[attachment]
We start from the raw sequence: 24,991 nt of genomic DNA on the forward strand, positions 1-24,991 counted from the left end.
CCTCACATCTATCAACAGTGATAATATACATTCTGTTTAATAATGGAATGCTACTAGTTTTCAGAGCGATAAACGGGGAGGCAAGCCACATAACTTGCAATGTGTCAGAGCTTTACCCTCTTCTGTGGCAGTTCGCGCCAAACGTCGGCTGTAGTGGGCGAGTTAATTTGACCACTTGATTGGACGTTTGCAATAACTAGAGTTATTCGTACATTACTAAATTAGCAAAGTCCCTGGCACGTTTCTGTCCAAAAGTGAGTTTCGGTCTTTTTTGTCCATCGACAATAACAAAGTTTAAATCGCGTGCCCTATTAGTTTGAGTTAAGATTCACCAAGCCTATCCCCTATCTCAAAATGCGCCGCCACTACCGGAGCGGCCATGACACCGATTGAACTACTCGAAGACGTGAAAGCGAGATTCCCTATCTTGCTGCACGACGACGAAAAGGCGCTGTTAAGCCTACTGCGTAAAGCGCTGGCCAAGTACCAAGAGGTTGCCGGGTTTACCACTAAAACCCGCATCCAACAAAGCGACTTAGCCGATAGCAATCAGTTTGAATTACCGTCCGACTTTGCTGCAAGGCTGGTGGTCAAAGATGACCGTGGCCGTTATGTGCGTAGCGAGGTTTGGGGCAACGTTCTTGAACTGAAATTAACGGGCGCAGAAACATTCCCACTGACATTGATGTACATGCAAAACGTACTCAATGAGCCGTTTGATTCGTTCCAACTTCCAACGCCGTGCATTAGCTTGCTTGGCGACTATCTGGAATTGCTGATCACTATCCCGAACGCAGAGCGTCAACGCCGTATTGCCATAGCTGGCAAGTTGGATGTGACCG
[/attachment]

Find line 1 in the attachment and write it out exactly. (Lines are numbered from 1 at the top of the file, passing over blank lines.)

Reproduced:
We start from the raw sequence: 24,991 nt of genomic DNA on the forward strand, positions 1-24,991 counted from the left end.